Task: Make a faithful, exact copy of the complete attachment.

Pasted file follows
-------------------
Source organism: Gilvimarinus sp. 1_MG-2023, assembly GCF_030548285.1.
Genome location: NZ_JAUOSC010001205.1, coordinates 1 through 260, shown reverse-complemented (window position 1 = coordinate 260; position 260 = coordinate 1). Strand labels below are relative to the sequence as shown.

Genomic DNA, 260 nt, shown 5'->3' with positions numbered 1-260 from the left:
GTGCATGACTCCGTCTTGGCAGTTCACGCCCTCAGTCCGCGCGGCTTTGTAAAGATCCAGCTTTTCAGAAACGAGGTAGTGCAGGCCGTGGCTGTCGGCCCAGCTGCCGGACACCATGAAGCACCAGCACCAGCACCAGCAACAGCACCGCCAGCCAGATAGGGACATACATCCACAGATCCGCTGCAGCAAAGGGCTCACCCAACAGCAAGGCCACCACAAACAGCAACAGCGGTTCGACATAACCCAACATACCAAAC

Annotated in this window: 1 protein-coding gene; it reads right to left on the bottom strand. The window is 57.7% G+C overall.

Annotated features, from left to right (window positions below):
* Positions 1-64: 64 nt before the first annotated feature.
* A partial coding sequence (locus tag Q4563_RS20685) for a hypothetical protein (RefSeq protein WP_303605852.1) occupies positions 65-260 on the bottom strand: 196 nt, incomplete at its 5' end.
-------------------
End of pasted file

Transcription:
Source organism: Gilvimarinus sp. 1_MG-2023, assembly GCF_030548285.1.
Genome location: NZ_JAUOSC010001205.1, coordinates 1 through 260, shown reverse-complemented (window position 1 = coordinate 260; position 260 = coordinate 1). Strand labels below are relative to the sequence as shown.

Genomic DNA, 260 nt, shown 5'->3' with positions numbered 1-260 from the left:
GTGCATGACTCCGTCTTGGCAGTTCACGCCCTCAGTCCGCGCGGCTTTGTAAAGATCCAGCTTTTCAGAAACGAGGTAGTGCAGGCCGTGGCTGTCGGCCCAGCTGCCGGACACCATGAAGCACCAGCACCAGCACCAGCAACAGCACCGCCAGCCAGATAGGGACATACATCCACAGATCCGCTGCAGCAAAGGGCTCACCCAACAGCAAGGCCACCACAAACAGCAACAGCGGTTCGACATAACCCAACATACCAAAC

Annotated in this window: 1 protein-coding gene; it reads right to left on the bottom strand. The window is 57.7% G+C overall.

Annotated features, from left to right (window positions below):
* Positions 1-64: 64 nt before the first annotated feature.
* A partial coding sequence (locus tag Q4563_RS20685) for a hypothetical protein (RefSeq protein WP_303605852.1) occupies positions 65-260 on the bottom strand: 196 nt, incomplete at its 5' end.